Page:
Motor carriers shouldn’t feel too much of an impact from a dip in freight volumes of late as trucking capacity still remains well below demand – and all indications are that fleets are not planning to expand their fleets anytime soon.
According to Jon Langenfeld, transportation analyst with investment firm Robert W. Baird & Co., the outsized freight demand that occurred in the first half of this year is starting to moderate to what he terms “more sustainable growth trends.”
The Institute for Supply Management noted that its new orders index decreased five percentage points in July to 53.5% from June’s 58.5%. The group added that manufacturers’ inventories grew for the first time following three consecutive months of contraction, with ISM’s inventory index registering 50.2% in July, which is 4.4 percentage points higher than June’s 45.8%.
As a result, Baird's Domestic Freight Index dropped to +6.1% in June, vs. +6.5% in May, indicating June freight trends were not as robust as May, Langenfeld pointed out, That reflects slowing retail sales, concerns over Europe and hesitancy to add inventory. “Looking ahead, we expect a more normal seasonal progression to emerge as part of a sustainable recovery, which will result in slowing growth,” he said.
That being said, Langenfeld pointed out that trucking capacity remains constrained, even at current freight levels, which will support both spot and contractual rate growth. He also doesn’t believe carriers will add capacity anytime soon, either, as 2010 already represents the fourth consecutive year of below-replacement level orders for new trucks.
The motivation of carriers to buy and the motivation of banks to lend remains low.
Eric Starks, president of research firm FTR Associates, said Class 8 net orders dropped to 11,473 units in July, which is a 27.2% decline month-over-month from June. “We’re seeing some replacement of equipment, and that’s good, but we’d hoped the numbers would be better,” he told FleetOwner.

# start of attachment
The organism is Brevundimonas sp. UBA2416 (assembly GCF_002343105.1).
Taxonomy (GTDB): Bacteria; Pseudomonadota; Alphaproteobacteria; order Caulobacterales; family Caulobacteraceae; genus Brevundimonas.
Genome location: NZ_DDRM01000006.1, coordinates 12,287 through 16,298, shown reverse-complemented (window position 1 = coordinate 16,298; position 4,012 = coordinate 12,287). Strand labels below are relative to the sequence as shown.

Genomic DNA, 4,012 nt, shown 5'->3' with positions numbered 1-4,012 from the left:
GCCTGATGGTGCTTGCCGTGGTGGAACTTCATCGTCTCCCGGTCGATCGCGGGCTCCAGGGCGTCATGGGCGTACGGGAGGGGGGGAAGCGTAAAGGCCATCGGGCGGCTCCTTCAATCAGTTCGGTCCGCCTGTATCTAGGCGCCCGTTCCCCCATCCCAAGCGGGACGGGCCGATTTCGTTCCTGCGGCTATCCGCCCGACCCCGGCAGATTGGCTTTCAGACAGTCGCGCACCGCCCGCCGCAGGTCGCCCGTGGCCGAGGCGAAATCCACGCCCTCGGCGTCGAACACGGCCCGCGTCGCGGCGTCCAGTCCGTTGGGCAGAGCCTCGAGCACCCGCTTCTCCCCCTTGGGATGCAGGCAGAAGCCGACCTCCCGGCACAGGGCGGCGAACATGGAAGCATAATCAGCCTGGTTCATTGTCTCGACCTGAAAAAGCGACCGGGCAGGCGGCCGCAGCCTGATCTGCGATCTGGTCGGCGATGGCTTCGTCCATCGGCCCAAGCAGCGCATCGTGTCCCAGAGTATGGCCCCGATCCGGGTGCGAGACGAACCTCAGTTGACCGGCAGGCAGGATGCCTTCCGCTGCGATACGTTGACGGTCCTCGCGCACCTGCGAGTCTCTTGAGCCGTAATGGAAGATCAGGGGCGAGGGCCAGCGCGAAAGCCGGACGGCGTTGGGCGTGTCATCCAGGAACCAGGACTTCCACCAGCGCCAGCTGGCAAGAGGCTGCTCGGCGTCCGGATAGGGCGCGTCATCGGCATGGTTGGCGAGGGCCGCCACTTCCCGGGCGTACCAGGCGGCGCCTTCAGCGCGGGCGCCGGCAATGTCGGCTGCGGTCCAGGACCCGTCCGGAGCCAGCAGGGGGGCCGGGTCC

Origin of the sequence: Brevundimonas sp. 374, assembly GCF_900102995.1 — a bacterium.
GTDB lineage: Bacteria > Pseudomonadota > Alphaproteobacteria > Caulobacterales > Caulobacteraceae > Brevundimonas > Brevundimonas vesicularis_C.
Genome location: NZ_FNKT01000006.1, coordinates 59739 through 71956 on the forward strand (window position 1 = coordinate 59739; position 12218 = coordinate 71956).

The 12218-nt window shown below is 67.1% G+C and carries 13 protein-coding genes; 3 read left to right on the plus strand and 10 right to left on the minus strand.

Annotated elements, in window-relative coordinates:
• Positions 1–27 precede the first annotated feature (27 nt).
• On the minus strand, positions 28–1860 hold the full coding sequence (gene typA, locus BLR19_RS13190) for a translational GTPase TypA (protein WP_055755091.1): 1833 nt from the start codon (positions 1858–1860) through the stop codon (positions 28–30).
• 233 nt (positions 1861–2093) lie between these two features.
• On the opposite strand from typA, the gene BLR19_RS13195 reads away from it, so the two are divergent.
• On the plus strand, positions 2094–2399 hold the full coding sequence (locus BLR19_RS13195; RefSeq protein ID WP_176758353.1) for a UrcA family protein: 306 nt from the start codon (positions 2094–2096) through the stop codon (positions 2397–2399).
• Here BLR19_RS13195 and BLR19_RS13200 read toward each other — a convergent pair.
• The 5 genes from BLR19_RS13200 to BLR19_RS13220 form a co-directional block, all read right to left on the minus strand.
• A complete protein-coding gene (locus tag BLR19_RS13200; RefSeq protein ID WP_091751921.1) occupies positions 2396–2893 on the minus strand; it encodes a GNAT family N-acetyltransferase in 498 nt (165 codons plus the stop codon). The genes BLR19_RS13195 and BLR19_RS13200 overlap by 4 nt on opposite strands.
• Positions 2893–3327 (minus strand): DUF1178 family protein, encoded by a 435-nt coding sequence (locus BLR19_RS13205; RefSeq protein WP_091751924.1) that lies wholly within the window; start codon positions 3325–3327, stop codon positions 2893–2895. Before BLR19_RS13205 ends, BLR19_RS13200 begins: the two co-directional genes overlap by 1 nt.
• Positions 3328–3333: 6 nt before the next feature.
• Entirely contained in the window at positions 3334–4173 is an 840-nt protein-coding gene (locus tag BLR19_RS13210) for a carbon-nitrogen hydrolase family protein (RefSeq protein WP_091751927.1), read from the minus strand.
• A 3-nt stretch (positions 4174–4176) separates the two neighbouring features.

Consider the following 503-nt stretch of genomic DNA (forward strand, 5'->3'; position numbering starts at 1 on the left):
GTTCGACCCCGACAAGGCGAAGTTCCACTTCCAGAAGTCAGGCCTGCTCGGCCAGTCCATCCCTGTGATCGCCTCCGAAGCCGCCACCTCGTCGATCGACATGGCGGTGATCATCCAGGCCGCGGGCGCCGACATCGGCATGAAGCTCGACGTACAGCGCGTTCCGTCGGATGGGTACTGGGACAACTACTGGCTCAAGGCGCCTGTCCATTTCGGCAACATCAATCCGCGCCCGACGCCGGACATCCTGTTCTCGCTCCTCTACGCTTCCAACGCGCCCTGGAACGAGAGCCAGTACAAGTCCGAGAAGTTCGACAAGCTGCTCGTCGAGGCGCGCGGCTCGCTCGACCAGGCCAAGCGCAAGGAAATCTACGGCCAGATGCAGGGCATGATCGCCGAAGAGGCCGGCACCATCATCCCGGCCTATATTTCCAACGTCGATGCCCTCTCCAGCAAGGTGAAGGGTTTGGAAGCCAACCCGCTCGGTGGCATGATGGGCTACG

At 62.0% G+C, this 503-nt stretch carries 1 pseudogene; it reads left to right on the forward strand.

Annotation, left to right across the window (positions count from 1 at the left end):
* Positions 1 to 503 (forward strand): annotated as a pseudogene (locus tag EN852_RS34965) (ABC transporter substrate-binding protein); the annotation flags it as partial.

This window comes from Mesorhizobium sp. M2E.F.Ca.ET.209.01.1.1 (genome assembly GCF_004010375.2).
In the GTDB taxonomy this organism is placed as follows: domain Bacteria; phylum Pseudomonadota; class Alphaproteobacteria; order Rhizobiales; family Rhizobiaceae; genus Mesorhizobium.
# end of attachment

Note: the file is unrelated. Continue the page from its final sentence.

“Right now, we’re sitting at a nine-month average of 12,000 net Class 8 orders per month. If we were to be in a stronger growth mode, we’d see that order level up around 20,000 per month,” Starks explained. “That’s the next benchmark that’ll indicate significant economic improvement.”
The overall economy remains the big wildcard, he stressed, as many businesses are staying in a holding pattern of sorts. For instance, according to a Federal Reserve report in early July, the largest 500 non-financial firms in the U.S. had accumulated $1.8 trillion in cash on their balance sheets, yet most were not investing in new factories, equipment, or workers.
Still, economic expansion is occurring, albeit at a much slower pace. Norbert Ore, chair of the Institute for Supply Management’s manufacturing business survey committee, said that while the group’s purchasing managers index (PMI) dipped 0.7 percentage points in July to 55.5% when compared to June’s 56.2%, any reading above 50% percent indicates that the manufacturing sector is still generally expanding.
“Manufacturing continued to grow during July, but at a slightly slower rate than in June. Employment, supplier deliveries and inventories improved during the month and reduced the impact of a month-over-month deceleration in new orders and production,” he said. “If the PMI for July (55.5%) is annualized, it corresponds to a 4.5% increase in real GDP annually.”